What are the risks of conventional non-stick pots and pans and what are the best non-toxic cookware alternatives?
Madeleine of The Wise Consumer breaks down what you need to know below!
What type of cookware are you using to cook your food? Truth be told, back in the day, I pretty much only used non-stick pots and pans. They just made cooking so much more convenient — bye-bye stuck food and messy pans!
Unfortunately, what I came to learn was that my convenient non-stick pans were coated with a material called polytetrafluoroethylene (PTFE), more commonly known as Teflon, a type of polyfluoroalkyl substance (PFAS), that was most likely emitting toxic fumes and leaching into my food when cooked at high temperatures.
So, it got me wondering, what exactly are these chemicals in non-stick cookware and are there safer non-toxic cookware alternatives on the market today? Let’s explore.
We’ll start with the alternatives, and if you’d like to do a deep dive into the toxic chemicals in conventional non-stick cookware, scroll down below!
The Best Non-Toxic Cookware Materials and Brands
While there are many options on the market labeled as safe non-stick pans and other cookware, the Environmental Working Group suggests using cast iron, stainless steel, and oven-safe glass. This is because “manufacturers do not have to release their safety data to the public” the EWG shares. There are also some ceramic brands with non-toxic cookware.
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Pros: Cast iron pans have been around for generations. They’re durable, maintain heat exceptionally well, are toxic-free, and, when seasoned correctly, are almost as good as non-stick. Once you buy a quality cast iron pan (and care for it well), it might just last you a lifetime!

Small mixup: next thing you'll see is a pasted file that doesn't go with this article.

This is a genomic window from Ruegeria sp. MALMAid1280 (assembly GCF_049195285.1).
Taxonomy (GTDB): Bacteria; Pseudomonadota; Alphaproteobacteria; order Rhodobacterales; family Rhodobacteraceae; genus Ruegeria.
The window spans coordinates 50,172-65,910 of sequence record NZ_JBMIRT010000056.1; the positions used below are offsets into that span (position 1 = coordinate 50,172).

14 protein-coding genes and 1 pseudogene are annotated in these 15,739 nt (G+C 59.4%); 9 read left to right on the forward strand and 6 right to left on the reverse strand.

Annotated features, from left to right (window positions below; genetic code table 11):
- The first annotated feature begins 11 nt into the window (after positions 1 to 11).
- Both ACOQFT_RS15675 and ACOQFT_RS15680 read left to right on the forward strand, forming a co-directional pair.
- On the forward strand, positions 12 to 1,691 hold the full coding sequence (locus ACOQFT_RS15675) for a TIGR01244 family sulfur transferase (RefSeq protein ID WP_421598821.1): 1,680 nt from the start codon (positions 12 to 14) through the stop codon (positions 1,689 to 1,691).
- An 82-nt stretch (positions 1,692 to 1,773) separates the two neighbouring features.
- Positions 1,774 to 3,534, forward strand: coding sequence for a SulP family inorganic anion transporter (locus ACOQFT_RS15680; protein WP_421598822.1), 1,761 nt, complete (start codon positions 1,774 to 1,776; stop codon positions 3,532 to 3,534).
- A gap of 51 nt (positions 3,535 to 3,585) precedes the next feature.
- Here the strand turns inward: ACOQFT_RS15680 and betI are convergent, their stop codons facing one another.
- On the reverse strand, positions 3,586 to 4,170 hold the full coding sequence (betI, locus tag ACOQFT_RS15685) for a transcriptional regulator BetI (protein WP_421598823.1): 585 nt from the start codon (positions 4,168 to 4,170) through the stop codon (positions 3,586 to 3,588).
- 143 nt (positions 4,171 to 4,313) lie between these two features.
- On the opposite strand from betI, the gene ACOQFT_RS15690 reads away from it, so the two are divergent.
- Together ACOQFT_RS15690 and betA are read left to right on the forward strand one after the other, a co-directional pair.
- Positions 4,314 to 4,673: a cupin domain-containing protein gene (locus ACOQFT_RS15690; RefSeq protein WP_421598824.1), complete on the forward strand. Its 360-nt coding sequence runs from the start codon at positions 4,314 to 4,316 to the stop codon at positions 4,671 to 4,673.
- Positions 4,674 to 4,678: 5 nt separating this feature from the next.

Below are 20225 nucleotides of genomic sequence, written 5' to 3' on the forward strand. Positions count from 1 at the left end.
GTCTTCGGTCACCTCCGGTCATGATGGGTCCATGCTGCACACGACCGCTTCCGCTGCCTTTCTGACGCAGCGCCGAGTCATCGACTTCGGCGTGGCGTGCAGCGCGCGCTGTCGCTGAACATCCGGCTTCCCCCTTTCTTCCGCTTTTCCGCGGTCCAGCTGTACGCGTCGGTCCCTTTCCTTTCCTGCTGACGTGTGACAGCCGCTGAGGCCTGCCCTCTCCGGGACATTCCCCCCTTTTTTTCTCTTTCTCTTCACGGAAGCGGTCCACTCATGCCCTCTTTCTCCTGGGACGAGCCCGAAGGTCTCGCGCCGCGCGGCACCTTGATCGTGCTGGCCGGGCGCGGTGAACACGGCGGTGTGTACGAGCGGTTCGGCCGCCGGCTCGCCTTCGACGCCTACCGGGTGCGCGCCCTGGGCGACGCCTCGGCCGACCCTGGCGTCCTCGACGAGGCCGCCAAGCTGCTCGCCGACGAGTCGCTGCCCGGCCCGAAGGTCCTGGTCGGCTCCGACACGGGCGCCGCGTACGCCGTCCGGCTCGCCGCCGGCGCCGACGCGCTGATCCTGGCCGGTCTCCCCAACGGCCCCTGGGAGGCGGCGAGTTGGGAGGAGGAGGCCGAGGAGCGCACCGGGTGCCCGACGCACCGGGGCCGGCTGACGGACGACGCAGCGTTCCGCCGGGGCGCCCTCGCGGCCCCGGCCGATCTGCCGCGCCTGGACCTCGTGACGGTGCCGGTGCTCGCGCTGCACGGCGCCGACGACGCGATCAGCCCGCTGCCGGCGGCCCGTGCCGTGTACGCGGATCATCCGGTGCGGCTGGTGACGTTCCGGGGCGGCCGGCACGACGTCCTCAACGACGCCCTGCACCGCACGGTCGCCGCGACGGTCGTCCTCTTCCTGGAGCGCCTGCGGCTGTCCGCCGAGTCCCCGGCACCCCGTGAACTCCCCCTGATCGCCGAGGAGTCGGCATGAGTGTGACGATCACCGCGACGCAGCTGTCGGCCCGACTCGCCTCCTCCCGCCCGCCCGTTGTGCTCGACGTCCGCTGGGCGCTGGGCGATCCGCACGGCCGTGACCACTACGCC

Cons: The challenge with these age-old skillets is that they’re heavier, not always easy to clean, and can leach iron into your food. If you’re low in iron, leaching iron into food is actually a good way of obtaining natural iron. However, if you suffer from too much iron (hemochromatosis), you may want to avoid cooking with cast iron.
Tip: avoid cooking high acidic foods, such as tomato sauce, in cast iron skillets.
Cast Iron Non-Toxic Cookware Brands
The Field Company is a non-toxic cookware brand that was started by two brothers, Stephen and Chris Muscarella, who were on a mission to develop smoother, lighter cast iron skillets reminiscent of vintage pans. The company also provides helpful tips on how to care for and extend the life of your cast iron. Products range from cast iron skillets to dutch covens
This Portland, Oregon, cast iron company is dedicated to crafting non-toxic cookware that will stand the test of time. Finex cast iron skillets are polished, tumbled, pre-seasoned, and assembled completely by hand. One unique aspect of this brand I personally like is their stainless steel ergonomic handles which allow the handles to stay cooler longer, i.e., no need for mitts when frying an egg.
Products range from skillets to grill pans.
Lodge Cast Iron is one of the oldest cast-iron companies in the United States, making cast iron products since 1896. This brand is also eco-conscious, taking efforts to reduce energy consumption and prevent waste from landfill through their company-wide recycling program. They are also a member of the Tennessee Green Star Partnership.
Products range from seasoned cast iron skillets to cast iron bakeware.
Pros: Stainless steel is scratch-resistant, non-toxic, long-lasting, and extremely durable.
Cons: The downside to stainless steel is that it is not non-stick so requires a bit of extra oil to avoid food sticking in the pan. Also, if your stainless steel cookware starts to corrode, it’s best to replace it or avoid cooking with it. You can read more about the pros and cons of stainless steel here.
Tip: When purchasing stainless steel, make sure you’re buying food-grade stainless steel as this type tends to contain less nickel and/or chromium, which have the potential to leach into food. If you have a sensitivity to nickel you should avoid cooking with stainless steel.
Our Non-Toxic Stainless Steel Cookware Pick